The populated map was then circulated amongst NGOs to aid their contingency planning when expanding into new areas and to enable staff to quickly access information on the nearest medical facility in an emergency.

Security collaboration mechanisms play an important role in supporting members to prepare for situations which pose a significant threat to staff and operations. Often, simply bringing security staff together to discuss and share information on their respective contingency plans provides significant support to those organisations looking to develop or strengthen their own plans.

In some cases, NGO security mechanisms can also support the development of inter-agency contingency plans, in collaboration with UN agencies and IOs, for the potential evacuation, relocation or medical support arrangements for NGO staff in specific operational areas. While larger NGOs tend to have measures and support mechanisms in place to respond to critical incidents involving their staff, many smaller organisations do not and frequently reach out to NGO security networks or forums for support in the event of an incident.

In life-threatening situations, most security mechanisms will try to provide support to the member involved, especially in coordinating responses with UN agencies, or military forces and other security actors.  However, the extent of critical incident support that can be provided to members will have limitations. It is important that these limitations are clearly explained in advance to avoid misunderstandings or unrealistic expectations.

4.5 Joint training initiatives

Training is a vital part of improving the security awareness and capacity of staff. With greater recognition of duty of care and the value of security training, many NGOs have established comprehensive security training programmes, or provide staff access to external courses run by NGO-focused security training providers in the major humanitarian hubs. In practice, however, the majority of NGOs struggle to resource and provide security training for their staff, especially for national staff who are most exposed to security risks in day-to-day operations.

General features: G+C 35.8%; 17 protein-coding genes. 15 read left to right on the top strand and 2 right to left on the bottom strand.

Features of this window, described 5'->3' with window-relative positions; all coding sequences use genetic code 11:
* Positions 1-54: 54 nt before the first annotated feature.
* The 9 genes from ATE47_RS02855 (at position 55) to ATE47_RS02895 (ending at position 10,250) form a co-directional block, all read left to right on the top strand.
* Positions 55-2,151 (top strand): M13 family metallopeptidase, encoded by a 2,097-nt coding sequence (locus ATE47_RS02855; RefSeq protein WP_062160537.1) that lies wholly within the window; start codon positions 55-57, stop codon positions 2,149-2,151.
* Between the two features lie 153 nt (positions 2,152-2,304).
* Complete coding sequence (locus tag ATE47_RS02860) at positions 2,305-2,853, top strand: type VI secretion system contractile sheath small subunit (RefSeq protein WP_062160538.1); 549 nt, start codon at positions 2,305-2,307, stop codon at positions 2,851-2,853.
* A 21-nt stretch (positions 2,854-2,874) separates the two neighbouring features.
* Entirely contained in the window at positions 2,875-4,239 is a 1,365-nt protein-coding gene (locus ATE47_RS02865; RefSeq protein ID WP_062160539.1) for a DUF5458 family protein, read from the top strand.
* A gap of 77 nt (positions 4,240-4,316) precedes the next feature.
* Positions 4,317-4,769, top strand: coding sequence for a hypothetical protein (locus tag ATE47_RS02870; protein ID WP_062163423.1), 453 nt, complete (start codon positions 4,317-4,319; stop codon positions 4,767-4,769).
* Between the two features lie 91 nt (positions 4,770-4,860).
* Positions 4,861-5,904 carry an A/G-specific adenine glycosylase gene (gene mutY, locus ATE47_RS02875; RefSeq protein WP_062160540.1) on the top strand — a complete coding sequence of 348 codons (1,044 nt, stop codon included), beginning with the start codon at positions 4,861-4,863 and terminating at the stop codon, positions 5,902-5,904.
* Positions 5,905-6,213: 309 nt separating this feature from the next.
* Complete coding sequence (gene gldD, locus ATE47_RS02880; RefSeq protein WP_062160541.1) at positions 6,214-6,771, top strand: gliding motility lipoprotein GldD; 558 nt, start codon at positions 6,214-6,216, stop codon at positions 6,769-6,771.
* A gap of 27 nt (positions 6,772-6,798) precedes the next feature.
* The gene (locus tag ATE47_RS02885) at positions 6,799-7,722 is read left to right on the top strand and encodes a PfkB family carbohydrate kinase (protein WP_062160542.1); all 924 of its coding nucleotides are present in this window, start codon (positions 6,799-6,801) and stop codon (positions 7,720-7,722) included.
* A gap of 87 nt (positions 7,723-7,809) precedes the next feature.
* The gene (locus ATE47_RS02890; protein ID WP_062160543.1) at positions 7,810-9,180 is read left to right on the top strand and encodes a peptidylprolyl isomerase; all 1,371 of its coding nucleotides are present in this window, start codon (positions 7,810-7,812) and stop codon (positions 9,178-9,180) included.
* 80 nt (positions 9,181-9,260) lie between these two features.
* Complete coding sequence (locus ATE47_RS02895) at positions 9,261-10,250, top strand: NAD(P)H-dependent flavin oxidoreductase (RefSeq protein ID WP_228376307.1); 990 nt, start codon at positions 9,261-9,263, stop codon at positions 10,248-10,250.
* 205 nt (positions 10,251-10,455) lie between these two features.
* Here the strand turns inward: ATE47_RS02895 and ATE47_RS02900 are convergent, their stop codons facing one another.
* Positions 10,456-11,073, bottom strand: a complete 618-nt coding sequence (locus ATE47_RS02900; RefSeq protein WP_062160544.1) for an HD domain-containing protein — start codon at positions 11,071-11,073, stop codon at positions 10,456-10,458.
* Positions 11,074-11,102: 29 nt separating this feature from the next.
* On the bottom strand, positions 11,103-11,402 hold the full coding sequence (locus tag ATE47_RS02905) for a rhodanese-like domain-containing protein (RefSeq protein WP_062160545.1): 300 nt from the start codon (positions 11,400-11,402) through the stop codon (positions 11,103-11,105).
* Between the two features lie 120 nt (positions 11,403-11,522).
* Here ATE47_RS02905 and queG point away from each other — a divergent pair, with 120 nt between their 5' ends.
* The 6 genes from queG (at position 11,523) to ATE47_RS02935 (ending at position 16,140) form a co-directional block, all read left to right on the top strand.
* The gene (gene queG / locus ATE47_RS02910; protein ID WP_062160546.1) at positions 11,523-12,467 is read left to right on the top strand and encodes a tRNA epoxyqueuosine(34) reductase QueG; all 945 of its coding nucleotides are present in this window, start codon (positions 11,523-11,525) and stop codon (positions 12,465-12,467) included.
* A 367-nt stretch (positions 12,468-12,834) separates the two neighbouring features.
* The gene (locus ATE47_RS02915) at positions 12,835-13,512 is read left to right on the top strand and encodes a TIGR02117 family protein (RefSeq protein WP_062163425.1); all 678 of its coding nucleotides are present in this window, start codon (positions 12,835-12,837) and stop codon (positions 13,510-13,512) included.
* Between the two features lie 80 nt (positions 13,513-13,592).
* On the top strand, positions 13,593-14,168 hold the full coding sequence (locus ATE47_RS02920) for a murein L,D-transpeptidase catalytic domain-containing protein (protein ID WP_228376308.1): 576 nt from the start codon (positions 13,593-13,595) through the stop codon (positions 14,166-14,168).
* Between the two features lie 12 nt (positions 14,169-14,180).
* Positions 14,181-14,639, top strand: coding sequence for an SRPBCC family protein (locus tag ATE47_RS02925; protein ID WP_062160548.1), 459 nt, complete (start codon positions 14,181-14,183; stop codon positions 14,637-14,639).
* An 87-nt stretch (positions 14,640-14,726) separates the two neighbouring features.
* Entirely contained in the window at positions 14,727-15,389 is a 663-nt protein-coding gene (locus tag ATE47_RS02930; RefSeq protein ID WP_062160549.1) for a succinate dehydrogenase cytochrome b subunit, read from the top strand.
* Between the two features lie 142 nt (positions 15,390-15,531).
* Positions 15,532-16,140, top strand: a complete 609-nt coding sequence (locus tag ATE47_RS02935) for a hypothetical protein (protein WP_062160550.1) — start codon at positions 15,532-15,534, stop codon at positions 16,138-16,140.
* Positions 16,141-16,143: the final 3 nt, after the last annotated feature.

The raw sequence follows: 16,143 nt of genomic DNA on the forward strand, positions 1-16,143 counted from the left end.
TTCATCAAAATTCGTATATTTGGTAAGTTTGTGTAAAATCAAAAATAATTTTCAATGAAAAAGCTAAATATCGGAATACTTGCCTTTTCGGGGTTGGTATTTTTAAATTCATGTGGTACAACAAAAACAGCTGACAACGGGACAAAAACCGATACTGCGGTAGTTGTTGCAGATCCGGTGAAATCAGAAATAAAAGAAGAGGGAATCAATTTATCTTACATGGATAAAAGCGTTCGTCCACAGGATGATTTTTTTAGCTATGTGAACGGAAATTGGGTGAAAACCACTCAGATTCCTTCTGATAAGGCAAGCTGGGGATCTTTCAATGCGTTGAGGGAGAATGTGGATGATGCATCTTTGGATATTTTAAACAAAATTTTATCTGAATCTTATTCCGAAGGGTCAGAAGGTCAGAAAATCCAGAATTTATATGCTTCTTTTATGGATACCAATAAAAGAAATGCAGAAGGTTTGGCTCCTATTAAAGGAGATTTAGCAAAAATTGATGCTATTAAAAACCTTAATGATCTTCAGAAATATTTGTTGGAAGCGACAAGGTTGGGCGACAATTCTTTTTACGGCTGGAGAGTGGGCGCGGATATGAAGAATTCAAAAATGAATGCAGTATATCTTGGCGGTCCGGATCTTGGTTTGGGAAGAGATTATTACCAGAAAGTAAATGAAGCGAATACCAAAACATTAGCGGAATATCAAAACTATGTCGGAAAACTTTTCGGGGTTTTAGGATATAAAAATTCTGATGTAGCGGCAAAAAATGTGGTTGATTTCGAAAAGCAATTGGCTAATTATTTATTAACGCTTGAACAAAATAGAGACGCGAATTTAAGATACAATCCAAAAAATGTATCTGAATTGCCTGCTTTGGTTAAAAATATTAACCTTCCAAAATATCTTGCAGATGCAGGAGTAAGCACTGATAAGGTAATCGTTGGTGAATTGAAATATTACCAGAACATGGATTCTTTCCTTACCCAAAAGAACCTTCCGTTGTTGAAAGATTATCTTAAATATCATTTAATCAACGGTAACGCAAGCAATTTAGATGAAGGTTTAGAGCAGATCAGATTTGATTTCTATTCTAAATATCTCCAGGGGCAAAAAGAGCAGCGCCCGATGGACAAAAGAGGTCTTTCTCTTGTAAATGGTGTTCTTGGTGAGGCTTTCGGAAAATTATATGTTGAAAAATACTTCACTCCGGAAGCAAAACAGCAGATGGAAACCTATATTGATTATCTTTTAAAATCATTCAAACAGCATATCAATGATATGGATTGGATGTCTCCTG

Collaboration examples

In Libya, the Libya INGO Forum organised security trainings for international and national staff of INGOs. Trainings consisted of Personal Security Awareness, Hostile Environment Awareness Training (HEAT), and Advanced Security Management, together with access workshops and training for humanitarian drivers in hostile environments. Trainings were in a mixture of in-person and online formats, and conducted in Arabic and English.

All trainings were by external providers selected through a competitive procurement process managed by the Libya INGO Forum’s host, the Norwegian Refugee Council.

NGO security networks and forums play a significant role in improving access to training. Firstly, in identifying training opportunities through the UN SLT framework, or in liaison with external training providers*, and sharing information with members. Secondly, engaging with NGO security staff facilitating training at the national and local level to encourage organisations to provide access to other NGOs on these trainings, if spaces are available.

Pooling resources and collaborating with others to provide security training to staff and partners not only helps to reduce costs, but cross-organisational learning strengthens networking and information sharing which benefits security collaboration in the operating context.

In some cases, collaboration mechanisms have taken the lead in providing security training and capacity building events for NGO staff, for example by organising security workshops focused on specific security issues and challenges. However, maintaining a regular programme of personal security and security management trainings requires significant resources and is likely to be limited to larger platforms with sufficient staffing capacity.